Conjoint Analysis

Understanding Conjoint Analysis in Market Research

The year 2020 has been unprecedented, to say the least. As countries across the world struggled to contain the coronavirus pandemic and save lives, the world economy has been brought to its knees.  According to a report published by CNN Business on September 17, 2020, over 60% of small businesses that closed during coronavirus have not reopened. The majority of those still in operation have been forced to take up strict financial measures such as reducing salaries, making price cuts, or reducing production to remain afloat.

Yet, these unexpected and difficult times have presented a unique opportunity for businesses to remodel and redefine themselves to fit the rapidly changing marketplace. If current trends are anything to go by, businesses might never be the same again.  The adaptation of new digitalized business models, as well as the growing economic constraints being faced by today’s population have altered consumer preference in both product attributes and price sensitivity.  As such, companies must strategize on how to understand their modern consumers better so as to package their products in-line with their consumer preferences to maximize profits and market share. At the moment, the best way to do this is by using entrepreneurship and market research models such as Conjoint Analysis to understand which product or service elements influence consumer buying decisions when considering purchasing products and services.

What is Conjoint Analysis?

Conjoint analysis can be defined as a survey-based statistical technique, used in market research to determine the value that customers attach to different attributes of an individual product or service, and how they influence the buying decision. In other words, Conjoint analysis breaks down the importance of different elements in a product and simulates real-life choices that consumers look at before buying.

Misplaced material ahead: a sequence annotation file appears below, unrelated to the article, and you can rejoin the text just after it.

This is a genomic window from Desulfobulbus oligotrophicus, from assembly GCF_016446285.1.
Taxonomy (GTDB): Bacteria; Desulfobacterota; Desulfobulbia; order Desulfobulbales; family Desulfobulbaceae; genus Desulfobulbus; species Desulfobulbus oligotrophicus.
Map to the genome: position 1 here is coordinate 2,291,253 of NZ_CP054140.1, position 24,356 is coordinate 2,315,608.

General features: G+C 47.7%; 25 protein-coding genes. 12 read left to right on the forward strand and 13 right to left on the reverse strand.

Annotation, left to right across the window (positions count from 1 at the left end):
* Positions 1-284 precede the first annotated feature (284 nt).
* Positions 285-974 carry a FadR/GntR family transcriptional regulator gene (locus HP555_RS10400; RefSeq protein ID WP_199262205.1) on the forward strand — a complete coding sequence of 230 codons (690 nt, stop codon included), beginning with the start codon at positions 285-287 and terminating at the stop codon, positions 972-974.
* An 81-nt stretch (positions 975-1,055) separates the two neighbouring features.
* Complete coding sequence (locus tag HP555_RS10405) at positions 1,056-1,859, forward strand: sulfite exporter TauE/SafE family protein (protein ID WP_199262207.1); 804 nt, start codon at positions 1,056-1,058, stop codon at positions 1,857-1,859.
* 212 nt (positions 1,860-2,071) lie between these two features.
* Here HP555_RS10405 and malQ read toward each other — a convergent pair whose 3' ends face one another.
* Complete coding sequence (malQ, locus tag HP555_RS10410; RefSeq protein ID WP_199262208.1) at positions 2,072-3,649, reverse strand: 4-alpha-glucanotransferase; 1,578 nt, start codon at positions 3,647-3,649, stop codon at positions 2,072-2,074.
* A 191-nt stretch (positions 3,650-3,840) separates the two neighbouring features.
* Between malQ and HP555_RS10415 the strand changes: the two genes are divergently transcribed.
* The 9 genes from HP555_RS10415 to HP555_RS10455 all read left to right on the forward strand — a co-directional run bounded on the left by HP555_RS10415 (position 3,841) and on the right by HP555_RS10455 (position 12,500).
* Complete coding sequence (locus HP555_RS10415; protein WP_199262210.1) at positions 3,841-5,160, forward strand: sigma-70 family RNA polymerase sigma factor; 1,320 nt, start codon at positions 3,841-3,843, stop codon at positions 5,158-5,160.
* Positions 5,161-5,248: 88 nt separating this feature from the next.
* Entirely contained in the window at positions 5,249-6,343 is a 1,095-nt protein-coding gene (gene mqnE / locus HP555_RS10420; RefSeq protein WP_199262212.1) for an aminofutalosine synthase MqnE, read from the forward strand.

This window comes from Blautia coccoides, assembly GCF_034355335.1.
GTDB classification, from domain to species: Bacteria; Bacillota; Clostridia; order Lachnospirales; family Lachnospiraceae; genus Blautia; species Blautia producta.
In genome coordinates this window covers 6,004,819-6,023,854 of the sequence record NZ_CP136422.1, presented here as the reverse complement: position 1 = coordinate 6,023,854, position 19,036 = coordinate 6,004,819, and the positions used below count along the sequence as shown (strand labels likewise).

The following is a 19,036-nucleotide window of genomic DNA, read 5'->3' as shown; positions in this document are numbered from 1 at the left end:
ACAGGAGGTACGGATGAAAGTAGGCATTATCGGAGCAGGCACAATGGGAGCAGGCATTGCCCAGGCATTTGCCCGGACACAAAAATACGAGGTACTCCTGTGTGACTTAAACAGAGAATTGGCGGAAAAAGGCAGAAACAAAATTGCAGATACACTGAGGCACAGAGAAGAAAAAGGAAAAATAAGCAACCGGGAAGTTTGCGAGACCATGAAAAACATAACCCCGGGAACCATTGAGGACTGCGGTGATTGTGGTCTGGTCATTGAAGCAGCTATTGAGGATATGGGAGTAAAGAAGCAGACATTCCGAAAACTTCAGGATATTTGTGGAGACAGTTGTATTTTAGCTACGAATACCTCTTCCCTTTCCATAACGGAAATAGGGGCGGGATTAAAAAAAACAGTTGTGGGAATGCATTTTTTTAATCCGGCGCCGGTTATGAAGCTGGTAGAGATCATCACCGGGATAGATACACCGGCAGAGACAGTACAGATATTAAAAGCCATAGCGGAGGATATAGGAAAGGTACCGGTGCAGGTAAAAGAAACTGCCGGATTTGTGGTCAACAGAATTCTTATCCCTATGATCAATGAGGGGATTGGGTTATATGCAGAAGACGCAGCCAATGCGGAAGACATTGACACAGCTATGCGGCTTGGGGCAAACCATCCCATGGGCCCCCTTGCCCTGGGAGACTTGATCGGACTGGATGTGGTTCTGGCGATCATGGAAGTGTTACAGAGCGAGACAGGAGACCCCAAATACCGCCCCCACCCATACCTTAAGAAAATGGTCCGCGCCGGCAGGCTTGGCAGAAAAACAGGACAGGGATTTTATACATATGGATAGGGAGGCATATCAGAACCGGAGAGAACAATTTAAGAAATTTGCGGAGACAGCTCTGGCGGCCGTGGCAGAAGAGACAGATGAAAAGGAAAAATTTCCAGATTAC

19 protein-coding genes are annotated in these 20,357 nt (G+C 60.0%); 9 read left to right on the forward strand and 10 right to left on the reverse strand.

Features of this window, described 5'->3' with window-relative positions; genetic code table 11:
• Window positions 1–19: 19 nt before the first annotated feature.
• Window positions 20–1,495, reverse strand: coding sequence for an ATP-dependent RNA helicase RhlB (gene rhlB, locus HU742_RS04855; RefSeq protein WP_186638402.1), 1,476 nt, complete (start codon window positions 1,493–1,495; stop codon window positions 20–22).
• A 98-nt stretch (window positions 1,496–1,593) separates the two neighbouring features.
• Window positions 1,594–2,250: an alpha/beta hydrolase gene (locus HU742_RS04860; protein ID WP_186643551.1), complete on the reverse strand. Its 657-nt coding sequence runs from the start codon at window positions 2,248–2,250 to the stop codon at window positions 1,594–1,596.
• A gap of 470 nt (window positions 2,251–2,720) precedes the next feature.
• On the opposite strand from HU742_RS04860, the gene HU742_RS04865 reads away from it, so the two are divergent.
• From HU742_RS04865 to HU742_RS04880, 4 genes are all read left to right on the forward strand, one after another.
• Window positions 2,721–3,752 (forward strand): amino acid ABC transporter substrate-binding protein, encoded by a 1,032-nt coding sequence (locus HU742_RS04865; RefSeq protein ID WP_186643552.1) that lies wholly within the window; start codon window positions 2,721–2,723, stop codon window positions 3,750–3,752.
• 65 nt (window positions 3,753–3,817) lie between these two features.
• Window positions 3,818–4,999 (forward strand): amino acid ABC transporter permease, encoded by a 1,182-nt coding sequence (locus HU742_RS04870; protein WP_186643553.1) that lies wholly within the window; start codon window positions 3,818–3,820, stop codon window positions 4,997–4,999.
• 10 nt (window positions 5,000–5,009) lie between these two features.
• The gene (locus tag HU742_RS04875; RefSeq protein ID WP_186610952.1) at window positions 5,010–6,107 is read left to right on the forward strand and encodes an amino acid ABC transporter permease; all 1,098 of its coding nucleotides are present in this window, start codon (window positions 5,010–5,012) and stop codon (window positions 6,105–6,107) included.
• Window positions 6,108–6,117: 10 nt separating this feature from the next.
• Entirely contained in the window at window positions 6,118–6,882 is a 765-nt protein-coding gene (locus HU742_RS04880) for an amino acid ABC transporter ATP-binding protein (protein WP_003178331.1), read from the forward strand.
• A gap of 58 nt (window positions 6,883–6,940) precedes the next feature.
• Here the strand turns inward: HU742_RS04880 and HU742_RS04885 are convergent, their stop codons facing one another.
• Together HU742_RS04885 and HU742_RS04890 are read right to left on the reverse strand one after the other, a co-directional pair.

The objective of this analysis is to determine what combination of attributes most appeal to consumers when making buying decisions, by analyzing how consumers make complex choices and trade-offs when purchasing products and services.

Conjoint analysis is one of the most effective market research models in extracting consumer preferences and uses this information to help businesses select the most valuable product features, assess price sensitivity, predict the adoption of new products and services, and forecast market shares. This means that you can apply this Conjoint Analysis in different ways including during concept testing, pricing and portfolio analysis, brand tracking, public opinion, advertising and satisfaction levels and market sizing. For these reasons, conjoint analysis as part of market research has become indispensable to product management, marketing, and advertising departments who always seek to understand the types of products or features that consumers like and the attributes that consumers value most when evaluating a product or service. It is frequently used in different industries including consumer goods, life insurance, electrical goods, real estate, air travel, luxury goods to mention just a few.